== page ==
Complete correspondence with Maria Rozanova from Dubrovlag, 1966-1971
Perhaps the greatest irony of Andrei Siniavskii's career is that he wrote his most controversial book Strolls with Pushkin while he was imprisoned in Dubrovlag, a Soviet labor camp in the Mordovia region of Russia. In an interview with Catherine Nepomnyashchy in 1990, Siniavskii explained how he wrote the novel by sending excerpts in letters to his wife Mariya Rozanova, while also remaining under constant surveillance by the authorities. There was a restriction on the frequency of letters (only two per month), but the authorities were far less concerned with length. Siniavskii wrote twenty-page letters in tiny but very neat handwriting, making sure to avoid topics that were sure to grab the attention of the censors, chief among them criticism of the Soviet government and complaints about life in the camps. Siniavskii added an additional layer to avoid the detection of his novel, talking about Aleksandr Pushkin under the guise of sharing what looked to be random thoughts, but were already a thoroughly conceived book. His wife Mariya caught onto this method and separated out all these passages from his letters and collected them in one place. Once Siniavskii was released in 1971, the novel was finished.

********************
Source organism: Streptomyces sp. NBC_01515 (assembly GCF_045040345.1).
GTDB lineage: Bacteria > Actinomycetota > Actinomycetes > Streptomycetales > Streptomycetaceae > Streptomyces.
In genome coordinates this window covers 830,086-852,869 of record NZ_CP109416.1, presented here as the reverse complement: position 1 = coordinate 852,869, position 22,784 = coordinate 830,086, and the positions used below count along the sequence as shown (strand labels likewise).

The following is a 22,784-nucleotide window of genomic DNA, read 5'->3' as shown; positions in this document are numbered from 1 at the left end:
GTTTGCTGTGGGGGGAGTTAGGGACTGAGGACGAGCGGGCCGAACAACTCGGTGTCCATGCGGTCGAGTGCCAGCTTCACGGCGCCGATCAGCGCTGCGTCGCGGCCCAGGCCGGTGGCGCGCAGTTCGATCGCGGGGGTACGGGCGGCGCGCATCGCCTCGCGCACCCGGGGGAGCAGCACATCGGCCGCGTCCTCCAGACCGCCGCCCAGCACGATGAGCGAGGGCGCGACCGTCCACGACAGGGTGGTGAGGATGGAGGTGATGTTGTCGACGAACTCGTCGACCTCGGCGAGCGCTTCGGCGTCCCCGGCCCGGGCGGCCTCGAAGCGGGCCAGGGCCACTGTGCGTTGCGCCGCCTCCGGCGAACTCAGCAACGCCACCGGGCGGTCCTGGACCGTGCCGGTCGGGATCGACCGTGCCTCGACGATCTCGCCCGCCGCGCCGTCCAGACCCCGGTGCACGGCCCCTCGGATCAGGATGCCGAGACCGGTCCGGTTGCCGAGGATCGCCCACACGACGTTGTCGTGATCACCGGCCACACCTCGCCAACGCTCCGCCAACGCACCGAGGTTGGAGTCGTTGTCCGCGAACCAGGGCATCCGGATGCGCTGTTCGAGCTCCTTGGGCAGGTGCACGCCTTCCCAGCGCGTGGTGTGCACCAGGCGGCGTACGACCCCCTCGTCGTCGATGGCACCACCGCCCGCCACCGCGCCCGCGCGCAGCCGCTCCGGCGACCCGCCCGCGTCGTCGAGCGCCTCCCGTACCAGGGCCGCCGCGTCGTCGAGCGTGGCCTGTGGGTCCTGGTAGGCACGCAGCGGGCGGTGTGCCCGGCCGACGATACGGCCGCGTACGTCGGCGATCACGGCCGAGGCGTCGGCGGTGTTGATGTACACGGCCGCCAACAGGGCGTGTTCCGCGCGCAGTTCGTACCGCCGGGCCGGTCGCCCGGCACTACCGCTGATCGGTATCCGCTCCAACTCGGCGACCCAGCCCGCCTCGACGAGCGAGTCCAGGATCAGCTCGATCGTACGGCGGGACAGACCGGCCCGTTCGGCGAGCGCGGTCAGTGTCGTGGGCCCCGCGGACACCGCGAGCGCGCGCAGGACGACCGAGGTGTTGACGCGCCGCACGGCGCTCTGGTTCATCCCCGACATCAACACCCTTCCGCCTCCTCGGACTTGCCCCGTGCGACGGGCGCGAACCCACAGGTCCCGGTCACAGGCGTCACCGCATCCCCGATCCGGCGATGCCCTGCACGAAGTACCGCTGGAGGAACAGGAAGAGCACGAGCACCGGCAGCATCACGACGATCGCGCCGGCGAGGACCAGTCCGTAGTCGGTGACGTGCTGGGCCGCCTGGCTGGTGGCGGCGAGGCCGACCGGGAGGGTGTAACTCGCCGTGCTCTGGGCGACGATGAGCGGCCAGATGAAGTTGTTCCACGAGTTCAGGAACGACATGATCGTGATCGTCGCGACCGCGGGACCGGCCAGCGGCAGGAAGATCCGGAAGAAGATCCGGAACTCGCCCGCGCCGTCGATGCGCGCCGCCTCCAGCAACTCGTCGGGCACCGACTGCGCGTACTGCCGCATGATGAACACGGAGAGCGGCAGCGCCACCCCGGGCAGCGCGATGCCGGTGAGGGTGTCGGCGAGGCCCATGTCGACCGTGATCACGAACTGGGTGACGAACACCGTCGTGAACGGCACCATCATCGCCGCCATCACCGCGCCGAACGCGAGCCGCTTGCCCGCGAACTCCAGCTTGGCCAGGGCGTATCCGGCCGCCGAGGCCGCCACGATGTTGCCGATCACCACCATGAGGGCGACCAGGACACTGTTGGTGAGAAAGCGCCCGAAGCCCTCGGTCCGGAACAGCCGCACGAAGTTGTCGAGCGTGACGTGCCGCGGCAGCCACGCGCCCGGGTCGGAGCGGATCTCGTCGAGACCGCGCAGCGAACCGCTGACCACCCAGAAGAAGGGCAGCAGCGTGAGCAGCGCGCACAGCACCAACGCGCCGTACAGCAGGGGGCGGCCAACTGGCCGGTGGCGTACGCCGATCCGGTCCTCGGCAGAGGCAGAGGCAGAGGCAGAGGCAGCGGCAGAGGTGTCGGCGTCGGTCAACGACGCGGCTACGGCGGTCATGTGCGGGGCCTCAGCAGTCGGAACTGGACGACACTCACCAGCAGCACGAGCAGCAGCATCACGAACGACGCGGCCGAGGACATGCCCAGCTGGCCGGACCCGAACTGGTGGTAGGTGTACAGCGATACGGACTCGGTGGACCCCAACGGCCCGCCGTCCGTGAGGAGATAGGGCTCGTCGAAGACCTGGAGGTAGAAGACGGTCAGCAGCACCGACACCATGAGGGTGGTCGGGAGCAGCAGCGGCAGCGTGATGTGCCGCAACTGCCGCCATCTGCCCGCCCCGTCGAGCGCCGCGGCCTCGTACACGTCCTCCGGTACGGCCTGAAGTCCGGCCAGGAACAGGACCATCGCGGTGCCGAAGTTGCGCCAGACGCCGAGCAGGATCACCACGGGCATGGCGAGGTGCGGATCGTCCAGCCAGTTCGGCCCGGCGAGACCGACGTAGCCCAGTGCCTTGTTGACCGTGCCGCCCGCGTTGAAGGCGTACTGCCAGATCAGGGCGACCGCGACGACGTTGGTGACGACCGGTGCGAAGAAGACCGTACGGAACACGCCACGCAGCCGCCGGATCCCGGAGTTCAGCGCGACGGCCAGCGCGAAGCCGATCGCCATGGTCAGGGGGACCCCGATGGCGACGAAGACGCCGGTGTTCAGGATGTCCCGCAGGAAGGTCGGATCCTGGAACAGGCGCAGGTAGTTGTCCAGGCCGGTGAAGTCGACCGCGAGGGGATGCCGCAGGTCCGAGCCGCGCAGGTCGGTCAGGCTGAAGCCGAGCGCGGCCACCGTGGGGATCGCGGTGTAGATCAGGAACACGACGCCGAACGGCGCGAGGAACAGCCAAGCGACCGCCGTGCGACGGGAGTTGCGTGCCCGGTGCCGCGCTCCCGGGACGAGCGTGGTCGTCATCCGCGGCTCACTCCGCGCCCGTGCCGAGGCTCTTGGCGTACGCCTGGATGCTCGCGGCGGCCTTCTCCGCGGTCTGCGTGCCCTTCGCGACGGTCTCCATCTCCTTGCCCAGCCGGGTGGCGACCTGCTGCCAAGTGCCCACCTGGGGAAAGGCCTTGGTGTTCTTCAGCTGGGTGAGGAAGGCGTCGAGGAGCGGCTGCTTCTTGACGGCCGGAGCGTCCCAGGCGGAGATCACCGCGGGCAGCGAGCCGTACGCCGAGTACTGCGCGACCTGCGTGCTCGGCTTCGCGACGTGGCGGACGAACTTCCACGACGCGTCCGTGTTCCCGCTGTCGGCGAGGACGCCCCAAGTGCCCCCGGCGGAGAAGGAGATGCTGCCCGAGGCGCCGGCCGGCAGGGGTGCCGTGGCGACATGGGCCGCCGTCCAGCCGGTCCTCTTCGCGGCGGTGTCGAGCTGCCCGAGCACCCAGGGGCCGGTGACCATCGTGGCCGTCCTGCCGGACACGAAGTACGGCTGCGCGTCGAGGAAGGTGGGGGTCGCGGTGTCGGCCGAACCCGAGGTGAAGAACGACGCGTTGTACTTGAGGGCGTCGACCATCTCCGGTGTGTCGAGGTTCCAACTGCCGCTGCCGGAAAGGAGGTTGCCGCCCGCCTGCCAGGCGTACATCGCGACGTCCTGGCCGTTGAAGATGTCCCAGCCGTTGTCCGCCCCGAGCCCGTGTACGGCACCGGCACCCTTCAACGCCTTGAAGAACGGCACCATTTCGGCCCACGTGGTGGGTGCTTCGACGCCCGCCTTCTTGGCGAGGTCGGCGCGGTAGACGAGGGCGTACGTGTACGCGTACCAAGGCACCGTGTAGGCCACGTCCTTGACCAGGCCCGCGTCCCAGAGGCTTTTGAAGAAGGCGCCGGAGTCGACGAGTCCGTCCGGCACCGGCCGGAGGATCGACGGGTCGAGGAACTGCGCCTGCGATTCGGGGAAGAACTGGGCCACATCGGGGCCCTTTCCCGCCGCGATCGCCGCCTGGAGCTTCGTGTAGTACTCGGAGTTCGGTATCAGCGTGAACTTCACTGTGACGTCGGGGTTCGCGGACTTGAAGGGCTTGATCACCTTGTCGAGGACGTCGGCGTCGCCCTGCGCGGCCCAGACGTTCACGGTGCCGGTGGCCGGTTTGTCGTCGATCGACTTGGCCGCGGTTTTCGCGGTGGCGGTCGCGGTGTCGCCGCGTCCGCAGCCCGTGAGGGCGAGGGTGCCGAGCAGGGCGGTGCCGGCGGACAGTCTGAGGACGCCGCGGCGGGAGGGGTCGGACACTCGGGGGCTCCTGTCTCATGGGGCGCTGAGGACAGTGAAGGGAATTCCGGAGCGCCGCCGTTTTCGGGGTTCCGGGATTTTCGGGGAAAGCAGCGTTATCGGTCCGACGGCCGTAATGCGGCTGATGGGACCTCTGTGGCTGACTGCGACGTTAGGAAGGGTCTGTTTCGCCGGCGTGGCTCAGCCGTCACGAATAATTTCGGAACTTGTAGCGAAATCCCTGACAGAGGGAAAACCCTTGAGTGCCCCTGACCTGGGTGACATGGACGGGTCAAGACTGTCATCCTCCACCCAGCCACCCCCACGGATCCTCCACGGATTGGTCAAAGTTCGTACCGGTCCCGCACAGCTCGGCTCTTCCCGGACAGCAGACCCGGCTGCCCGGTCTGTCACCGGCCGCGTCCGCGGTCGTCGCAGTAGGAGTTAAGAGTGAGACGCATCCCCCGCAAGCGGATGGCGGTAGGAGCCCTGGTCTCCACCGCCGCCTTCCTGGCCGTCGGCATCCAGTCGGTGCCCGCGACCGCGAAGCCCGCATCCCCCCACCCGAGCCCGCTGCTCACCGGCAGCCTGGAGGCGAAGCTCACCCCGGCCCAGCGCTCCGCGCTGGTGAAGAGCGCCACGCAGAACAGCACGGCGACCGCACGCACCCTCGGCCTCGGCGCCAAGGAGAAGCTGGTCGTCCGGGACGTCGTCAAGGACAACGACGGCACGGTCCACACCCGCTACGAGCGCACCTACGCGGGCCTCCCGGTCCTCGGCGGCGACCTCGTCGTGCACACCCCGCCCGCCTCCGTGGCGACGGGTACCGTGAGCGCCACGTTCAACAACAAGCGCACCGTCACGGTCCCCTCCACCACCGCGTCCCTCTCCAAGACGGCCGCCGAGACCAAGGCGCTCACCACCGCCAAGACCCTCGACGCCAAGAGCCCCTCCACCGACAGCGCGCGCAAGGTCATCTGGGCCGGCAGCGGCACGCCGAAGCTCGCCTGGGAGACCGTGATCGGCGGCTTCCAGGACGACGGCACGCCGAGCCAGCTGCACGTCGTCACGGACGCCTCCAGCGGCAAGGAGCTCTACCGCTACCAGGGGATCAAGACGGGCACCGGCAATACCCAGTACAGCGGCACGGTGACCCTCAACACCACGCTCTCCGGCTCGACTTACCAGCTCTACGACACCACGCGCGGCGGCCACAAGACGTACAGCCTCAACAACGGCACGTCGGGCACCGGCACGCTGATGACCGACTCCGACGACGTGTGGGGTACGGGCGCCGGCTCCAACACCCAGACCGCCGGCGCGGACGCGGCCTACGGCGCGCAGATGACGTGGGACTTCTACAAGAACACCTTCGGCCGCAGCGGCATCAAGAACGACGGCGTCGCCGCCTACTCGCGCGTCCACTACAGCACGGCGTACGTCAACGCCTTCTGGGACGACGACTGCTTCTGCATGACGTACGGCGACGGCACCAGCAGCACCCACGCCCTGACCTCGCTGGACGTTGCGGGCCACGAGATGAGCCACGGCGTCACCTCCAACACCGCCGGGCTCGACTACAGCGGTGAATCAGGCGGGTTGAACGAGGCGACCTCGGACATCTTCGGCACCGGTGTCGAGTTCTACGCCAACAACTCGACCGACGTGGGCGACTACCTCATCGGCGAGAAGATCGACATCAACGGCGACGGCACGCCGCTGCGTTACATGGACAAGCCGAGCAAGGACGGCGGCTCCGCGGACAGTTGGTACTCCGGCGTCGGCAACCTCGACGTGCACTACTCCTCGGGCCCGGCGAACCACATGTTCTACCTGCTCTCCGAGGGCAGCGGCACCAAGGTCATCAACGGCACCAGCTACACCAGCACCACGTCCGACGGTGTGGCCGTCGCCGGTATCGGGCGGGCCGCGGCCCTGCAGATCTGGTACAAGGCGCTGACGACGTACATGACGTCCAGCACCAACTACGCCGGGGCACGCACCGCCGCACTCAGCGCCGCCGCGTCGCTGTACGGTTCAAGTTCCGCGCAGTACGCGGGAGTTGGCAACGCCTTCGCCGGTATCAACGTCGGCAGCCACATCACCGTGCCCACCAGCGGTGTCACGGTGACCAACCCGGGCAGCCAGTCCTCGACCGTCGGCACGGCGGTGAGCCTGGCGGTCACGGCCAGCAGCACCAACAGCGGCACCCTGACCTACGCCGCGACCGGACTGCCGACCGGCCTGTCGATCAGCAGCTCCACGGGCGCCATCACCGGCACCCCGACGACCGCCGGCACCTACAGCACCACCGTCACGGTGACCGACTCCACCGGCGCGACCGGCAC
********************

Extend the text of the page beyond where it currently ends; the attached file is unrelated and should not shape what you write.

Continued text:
Hoover Institution Archives, Stanford University, Stanford, CA 94305-6010 USA
Terts, Abram, Catharine Theimer Nepomnyashchy, and Slava Yastremski. Strolls with Pushkin. New York: Columbia University Press, 2017.Nepomnyashchy, Catherine T. "An Interview with Andrei Sinyavsky." Formations 6, no. 1 (Spring 1991).